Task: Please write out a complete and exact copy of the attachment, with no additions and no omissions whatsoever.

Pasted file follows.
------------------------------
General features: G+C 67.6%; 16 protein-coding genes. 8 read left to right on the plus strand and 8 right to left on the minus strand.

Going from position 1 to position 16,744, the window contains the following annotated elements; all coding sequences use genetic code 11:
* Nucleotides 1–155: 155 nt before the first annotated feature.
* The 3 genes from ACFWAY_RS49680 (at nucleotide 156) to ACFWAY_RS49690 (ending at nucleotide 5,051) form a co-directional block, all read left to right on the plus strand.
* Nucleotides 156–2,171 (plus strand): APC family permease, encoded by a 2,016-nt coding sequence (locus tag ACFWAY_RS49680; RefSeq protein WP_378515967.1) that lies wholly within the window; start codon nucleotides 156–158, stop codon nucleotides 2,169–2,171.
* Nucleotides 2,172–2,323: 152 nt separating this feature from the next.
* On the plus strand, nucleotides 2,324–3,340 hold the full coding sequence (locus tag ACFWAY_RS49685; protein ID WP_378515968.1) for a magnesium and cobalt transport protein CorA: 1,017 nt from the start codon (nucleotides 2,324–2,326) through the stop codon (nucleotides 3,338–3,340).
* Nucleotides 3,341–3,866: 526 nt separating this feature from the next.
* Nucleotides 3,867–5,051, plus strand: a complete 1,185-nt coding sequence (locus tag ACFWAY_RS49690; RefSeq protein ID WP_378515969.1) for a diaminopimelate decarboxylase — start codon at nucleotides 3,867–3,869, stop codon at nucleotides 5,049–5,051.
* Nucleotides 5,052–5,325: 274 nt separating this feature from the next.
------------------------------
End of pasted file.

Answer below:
General features: G+C 67.6%; 16 protein-coding genes. 8 read left to right on the plus strand and 8 right to left on the minus strand.

Going from position 1 to position 16,744, the window contains the following annotated elements; all coding sequences use genetic code 11:
* Nucleotides 1–155: 155 nt before the first annotated feature.
* The 3 genes from ACFWAY_RS49680 (at nucleotide 156) to ACFWAY_RS49690 (ending at nucleotide 5,051) form a co-directional block, all read left to right on the plus strand.
* Nucleotides 156–2,171 (plus strand): APC family permease, encoded by a 2,016-nt coding sequence (locus tag ACFWAY_RS49680; RefSeq protein WP_378515967.1) that lies wholly within the window; start codon nucleotides 156–158, stop codon nucleotides 2,169–2,171.
* Nucleotides 2,172–2,323: 152 nt separating this feature from the next.
* On the plus strand, nucleotides 2,324–3,340 hold the full coding sequence (locus tag ACFWAY_RS49685; protein ID WP_378515968.1) for a magnesium and cobalt transport protein CorA: 1,017 nt from the start codon (nucleotides 2,324–2,326) through the stop codon (nucleotides 3,338–3,340).
* Nucleotides 3,341–3,866: 526 nt separating this feature from the next.
* Nucleotides 3,867–5,051, plus strand: a complete 1,185-nt coding sequence (locus tag ACFWAY_RS49690; RefSeq protein ID WP_378515969.1) for a diaminopimelate decarboxylase — start codon at nucleotides 3,867–3,869, stop codon at nucleotides 5,049–5,051.
* Nucleotides 5,052–5,325: 274 nt separating this feature from the next.